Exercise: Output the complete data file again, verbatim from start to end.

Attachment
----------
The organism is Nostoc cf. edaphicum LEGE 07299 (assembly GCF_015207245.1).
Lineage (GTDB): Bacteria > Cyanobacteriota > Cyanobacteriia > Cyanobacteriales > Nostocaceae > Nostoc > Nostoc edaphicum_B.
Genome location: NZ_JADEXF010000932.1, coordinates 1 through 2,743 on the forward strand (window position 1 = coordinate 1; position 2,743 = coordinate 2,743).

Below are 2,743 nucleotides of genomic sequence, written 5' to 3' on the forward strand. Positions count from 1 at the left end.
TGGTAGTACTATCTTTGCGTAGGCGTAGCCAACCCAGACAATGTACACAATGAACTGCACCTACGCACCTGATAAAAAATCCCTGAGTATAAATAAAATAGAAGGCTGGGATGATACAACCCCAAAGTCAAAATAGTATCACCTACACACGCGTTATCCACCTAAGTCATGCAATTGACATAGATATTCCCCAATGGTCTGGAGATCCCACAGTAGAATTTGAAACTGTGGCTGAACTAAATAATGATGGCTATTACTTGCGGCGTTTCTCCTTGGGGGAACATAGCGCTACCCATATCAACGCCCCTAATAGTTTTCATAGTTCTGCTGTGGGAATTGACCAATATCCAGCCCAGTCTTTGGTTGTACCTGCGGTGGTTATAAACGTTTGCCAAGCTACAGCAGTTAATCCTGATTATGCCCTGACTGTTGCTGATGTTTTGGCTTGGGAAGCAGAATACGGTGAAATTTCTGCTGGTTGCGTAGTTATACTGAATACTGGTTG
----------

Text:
The organism is Nostoc cf. edaphicum LEGE 07299 (assembly GCF_015207245.1).
Lineage (GTDB): Bacteria > Cyanobacteriota > Cyanobacteriia > Cyanobacteriales > Nostocaceae > Nostoc > Nostoc edaphicum_B.
Genome location: NZ_JADEXF010000932.1, coordinates 1 through 2,743 on the forward strand (window position 1 = coordinate 1; position 2,743 = coordinate 2,743).

Below are 2,743 nucleotides of genomic sequence, written 5' to 3' on the forward strand. Positions count from 1 at the left end.
TGGTAGTACTATCTTTGCGTAGGCGTAGCCAACCCAGACAATGTACACAATGAACTGCACCTACGCACCTGATAAAAAATCCCTGAGTATAAATAAAATAGAAGGCTGGGATGATACAACCCCAAAGTCAAAATAGTATCACCTACACACGCGTTATCCACCTAAGTCATGCAATTGACATAGATATTCCCCAATGGTCTGGAGATCCCACAGTAGAATTTGAAACTGTGGCTGAACTAAATAATGATGGCTATTACTTGCGGCGTTTCTCCTTGGGGGAACATAGCGCTACCCATATCAACGCCCCTAATAGTTTTCATAGTTCTGCTGTGGGAATTGACCAATATCCAGCCCAGTCTTTGGTTGTACCTGCGGTGGTTATAAACGTTTGCCAAGCTACAGCAGTTAATCCTGATTATGCCCTGACTGTTGCTGATGTTTTGGCTTGGGAAGCAGAATACGGTGAAATTTCTGCTGGTTGCGTAGTTATACTGAATACTGGTTG